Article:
First picture of the historic discovery in Carlow Town
Shanarc Archaeology are to carry out a '3D laser scan' of what is strongly believed to be remnants of Carlow's Town Wall - it's the first time that any piece of the centuries-old wall has been found.
The archaeological consultants - subcontracted to oversee the water upgrade works on Tullow Street - say the scan will be done before the one metre long section of the wall (pictured above) is removed from the trench.
Speaking to Carlow Live, managing director of Shanarc Archaeology, Seán Shanahan, said: "Where the wall was exposed has been left for the moment to re-apply for a road closure permit to carry out the excavation in the coming weeks.
"In consultation with Carlow County Museum it has been agreed to remove the section of wall and reconstruct it to be put in the museum for display.
"We'll do a full 3D laser scan before it's removed, then excavate and then reconstruct the wall. We'll desconstruct it stone by stone. There are roughly four courses of the wall that survived.
"Where it is, it's on the money for part of the town's defense. It's not been confirmed but it's in the right location at the junction of College Street and Tullow Street."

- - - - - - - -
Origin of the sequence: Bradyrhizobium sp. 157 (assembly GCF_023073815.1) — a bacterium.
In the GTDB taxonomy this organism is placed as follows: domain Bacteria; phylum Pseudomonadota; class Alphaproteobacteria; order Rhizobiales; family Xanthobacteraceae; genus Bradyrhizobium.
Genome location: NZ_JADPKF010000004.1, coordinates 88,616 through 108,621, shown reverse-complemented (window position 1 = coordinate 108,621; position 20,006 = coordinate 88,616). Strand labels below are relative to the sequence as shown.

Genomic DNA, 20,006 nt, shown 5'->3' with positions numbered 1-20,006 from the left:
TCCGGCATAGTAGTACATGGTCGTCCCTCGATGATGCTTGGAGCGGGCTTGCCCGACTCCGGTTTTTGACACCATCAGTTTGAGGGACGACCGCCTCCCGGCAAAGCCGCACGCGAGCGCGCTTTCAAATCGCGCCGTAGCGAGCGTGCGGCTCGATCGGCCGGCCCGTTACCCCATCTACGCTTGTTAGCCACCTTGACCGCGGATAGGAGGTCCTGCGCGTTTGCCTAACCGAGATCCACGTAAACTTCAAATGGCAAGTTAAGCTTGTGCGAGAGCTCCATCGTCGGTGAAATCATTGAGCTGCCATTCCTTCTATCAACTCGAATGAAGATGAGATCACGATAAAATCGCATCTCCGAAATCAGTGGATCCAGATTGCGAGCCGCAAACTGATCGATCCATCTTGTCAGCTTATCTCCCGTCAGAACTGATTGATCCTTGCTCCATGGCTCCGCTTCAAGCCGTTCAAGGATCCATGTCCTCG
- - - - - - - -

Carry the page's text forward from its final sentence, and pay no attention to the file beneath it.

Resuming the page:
Shanarc Archaeology have been liasing with the National Monuments Service - the body tasked with the excavation of such historical discoveries.
The wall couldn't be left in situ as ordinarily when it comes to sites of this importance it's recorded and left there. However, in this instance that couldn't be done as the wall is so close to the original surface of the road.
For this reason the water main couldn't go over it and the pipe couldn't go under it as the mains would compromise the integrity of the historic wall; so it is a case of preservation by removal.
The wall is 1.3m in width and 80cm north to south.
Mr Shanahan added: "Historically there is a reference to a Town Wall and a gate at that end of Tullow Street. We were tasked to monitor the excavation works.
"It was constructed between 1361 and 1366 to improve the defenses of the town as it served as the exchequer during that time. The town was English and there was a fear of marauding Irish tribes.
"It was being attacked by the O'Moores, O'Connors, McMurroughs regularly and they would burn the town. The defenses would've been built to keep the native Irish out.
"It's the first time the Town Wall has been identified; assuming we're right. It's ironic because it's right beside the Carlow County Museum."